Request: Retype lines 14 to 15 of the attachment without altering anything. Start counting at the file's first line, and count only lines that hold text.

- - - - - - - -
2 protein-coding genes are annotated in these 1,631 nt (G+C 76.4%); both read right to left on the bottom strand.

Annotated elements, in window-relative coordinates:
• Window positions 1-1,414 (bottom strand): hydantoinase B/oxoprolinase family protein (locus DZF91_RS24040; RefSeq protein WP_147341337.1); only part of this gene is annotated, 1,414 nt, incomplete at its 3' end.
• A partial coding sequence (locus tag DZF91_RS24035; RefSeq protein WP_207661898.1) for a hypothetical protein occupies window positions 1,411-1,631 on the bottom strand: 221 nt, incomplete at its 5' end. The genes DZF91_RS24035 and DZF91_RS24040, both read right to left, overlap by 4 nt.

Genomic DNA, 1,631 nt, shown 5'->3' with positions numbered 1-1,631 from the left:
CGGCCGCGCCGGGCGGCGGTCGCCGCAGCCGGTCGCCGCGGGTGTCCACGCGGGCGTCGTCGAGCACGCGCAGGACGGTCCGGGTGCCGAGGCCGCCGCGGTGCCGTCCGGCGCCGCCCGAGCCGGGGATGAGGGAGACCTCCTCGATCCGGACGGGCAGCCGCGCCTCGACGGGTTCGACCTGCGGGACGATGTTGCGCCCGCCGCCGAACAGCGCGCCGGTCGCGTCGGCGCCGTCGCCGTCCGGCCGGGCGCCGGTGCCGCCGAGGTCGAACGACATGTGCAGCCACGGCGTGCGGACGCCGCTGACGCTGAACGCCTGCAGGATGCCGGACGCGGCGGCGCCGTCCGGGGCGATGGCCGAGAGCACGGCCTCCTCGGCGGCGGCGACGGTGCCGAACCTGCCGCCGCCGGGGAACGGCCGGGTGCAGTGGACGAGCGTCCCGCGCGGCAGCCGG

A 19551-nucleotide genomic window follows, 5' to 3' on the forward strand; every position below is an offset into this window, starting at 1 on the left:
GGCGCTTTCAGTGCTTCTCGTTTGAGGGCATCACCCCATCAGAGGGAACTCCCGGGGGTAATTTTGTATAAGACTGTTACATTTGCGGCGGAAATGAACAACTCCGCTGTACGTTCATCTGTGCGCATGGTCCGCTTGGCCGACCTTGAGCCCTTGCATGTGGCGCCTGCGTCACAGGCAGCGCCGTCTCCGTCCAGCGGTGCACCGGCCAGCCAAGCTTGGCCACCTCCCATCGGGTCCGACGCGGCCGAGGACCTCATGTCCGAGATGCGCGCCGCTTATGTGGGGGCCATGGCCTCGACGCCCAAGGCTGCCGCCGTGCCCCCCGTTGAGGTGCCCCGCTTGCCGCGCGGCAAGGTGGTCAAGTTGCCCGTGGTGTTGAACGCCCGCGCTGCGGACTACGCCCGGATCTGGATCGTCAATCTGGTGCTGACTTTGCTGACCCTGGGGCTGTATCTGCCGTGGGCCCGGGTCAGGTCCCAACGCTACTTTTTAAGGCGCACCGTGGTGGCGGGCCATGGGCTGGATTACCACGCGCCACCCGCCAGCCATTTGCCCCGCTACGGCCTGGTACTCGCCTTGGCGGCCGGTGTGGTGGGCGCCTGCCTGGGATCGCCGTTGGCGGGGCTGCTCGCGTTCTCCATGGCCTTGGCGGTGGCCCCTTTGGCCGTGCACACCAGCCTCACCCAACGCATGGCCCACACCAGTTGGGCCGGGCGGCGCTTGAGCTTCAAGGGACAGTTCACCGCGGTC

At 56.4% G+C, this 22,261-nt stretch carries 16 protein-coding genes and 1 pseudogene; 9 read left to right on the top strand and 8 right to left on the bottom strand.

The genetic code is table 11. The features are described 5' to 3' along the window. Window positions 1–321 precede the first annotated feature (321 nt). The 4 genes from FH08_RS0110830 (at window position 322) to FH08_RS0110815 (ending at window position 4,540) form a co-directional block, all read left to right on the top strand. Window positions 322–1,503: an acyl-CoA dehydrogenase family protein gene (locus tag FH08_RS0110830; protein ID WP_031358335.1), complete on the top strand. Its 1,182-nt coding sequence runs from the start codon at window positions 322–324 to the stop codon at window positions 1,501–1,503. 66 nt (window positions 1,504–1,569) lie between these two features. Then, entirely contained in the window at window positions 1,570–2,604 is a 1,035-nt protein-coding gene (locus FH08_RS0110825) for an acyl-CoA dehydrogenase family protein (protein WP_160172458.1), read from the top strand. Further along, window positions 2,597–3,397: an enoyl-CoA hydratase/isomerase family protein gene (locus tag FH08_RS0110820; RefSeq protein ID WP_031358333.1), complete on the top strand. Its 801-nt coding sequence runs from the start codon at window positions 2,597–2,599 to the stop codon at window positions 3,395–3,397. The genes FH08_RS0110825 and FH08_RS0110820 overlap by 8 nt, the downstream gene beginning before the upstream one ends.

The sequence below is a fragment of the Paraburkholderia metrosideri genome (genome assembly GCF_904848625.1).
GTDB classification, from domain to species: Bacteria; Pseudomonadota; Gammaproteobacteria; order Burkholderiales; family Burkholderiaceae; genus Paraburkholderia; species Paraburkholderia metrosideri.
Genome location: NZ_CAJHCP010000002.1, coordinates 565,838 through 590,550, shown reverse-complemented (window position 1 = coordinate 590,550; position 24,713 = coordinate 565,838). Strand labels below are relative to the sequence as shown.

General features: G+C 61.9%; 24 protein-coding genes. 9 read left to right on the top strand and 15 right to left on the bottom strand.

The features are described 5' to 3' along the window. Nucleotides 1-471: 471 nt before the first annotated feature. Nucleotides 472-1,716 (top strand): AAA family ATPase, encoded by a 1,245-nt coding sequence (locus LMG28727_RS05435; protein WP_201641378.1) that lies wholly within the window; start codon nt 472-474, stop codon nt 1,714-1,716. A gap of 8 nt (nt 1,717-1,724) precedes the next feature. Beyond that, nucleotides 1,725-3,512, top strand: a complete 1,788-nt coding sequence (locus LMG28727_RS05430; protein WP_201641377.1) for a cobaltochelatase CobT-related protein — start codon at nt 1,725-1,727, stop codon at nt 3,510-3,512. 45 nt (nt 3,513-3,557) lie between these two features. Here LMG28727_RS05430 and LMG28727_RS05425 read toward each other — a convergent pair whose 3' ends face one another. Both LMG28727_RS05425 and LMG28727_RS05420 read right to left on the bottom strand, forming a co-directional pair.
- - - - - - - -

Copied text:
General features: G+C 61.9%; 24 protein-coding genes. 9 read left to right on the top strand and 15 right to left on the bottom strand.

The features are described 5' to 3' along the window. Nucleotides 1-471: 471 nt before the first annotated feature. Nucleotides 472-1,716 (top strand): AAA family ATPase, encoded by a 1,245-nt coding sequence (locus LMG28727_RS05435; protein WP_201641378.1) that lies wholly within the window; start codon nt 472-474, stop codon nt 1,714-1,716. A gap of 8 nt (nt 1,717-1,724) precedes the next feature. Beyond that, nucleotides 1,725-3,512, top strand: a complete 1,788-nt coding sequence (locus LMG28727_RS05430; protein WP_201641377.1) for a cobaltochelatase CobT-related protein — start codon at nt 1,725-1,727, stop codon at nt 3,510-3,512. 45 nt (nt 3,513-3,557) lie between these two features. Here LMG28727_RS05430 and LMG28727_RS05425 read toward each other — a convergent pair whose 3' ends face one another. Both LMG28727_RS05425 and LMG28727_RS05420 read right to left on the bottom strand, forming a co-directional pair.